UK's former ambassador to Russia pushes for change at gold miner Petropavlovsk – but declines to identify mystery activist investors

 
Lucy White
A photo taken on November 29, 2011 shows
Cabs and Slevin own 9.11 per cent of Petropavlovsk (Source: Getty)

The UK's former ambassador to Russia, Sir Roderic Lyne, has written to the chairman of embattled gold miner Petropavlovsk urging him to step down and reinstate the company's old board.

Lyne was part of the former board which was ousted by shareholders last year, after being accused of loading the company with debt and failing to produce any results for shareholders.

But in a strange twist, two mysterious investors who recently bought into Petropavlovsk have launched a requisition which aims to boot out all the current directors and reinstate Lyne, former chief executive Pavel Maslovskiy and ex-director Robert Jenkins.

Read more: Petropavlovsk shareholder tussle steps up as largest investor weighs in

"We believe that a change of leadership is essential, and that the best interests of the company would be served by the return of Pavel Maslovskiy as CEO," wrote Lyne to chairman Ian Ashby.

"We are also convinced that it would be best for the company and for all concerned if this change was achieved by the mutual consent of all sides and without public rancour."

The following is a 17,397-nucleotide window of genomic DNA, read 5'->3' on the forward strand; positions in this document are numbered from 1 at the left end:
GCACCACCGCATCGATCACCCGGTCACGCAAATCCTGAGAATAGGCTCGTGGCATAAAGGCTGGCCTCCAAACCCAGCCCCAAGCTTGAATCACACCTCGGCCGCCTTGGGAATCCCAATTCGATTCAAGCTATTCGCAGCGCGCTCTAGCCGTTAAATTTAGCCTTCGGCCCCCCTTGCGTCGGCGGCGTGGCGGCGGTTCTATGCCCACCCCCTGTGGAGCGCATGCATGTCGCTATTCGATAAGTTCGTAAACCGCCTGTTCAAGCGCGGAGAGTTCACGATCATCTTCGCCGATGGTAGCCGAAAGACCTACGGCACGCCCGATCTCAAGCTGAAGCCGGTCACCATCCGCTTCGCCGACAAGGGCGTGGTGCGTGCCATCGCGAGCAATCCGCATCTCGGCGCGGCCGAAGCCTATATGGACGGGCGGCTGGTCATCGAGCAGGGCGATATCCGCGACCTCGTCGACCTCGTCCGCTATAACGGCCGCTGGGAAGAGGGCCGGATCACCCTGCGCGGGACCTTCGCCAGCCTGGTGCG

Lyne added that he had met with the two shareholders – who go by the names Cabs and Slevin – who were pressing for his reinstatement, but he declined to reveal their identity.

One top Petropavlovsk shareholder told City A.M. that the two shareholders had bought their stakes from an entity controlled by Petropavlovsk's ejected co-founder Peter Hambro and Maslovskiy, and were likely to be closely connected to the two former executives.

Read more: Petropavlovsk loses key supporter as M&G sells its stake to mystery fund

However Lyne said he rejected any insinuation that the pair were "holding shares on behalf of undisclosed third parties".

He added that he was "puzzled" by the board's hesitance to put forward the requisition raised by Cabs and Slevin at Petropavlovsk's June AGM, since both were clearly shareholders who had a right to make such a request.

Kenges Rakishev, the Kazakh entrepreneur who is the company's largest shareholder, had given notice that his current plan is to back the resolutions from Cabs Platform and Slevin, despite formerly supporting the current board's strategy.

Petropavlovsk may also be in financial trouble as it warned last week that Hong Kong-listed IRC, an iron ore mining company which is 31 per cent owned by Petropavlovsk, might be about to default on its debt.

Petropavlovsk guaranteed the loan and if IRC does default, the gold miner may have to sump up $234m (£177m) to its Chinese lender.

Read more: Petropavlovsk warns it could have to stump up $234m as debt talks stall

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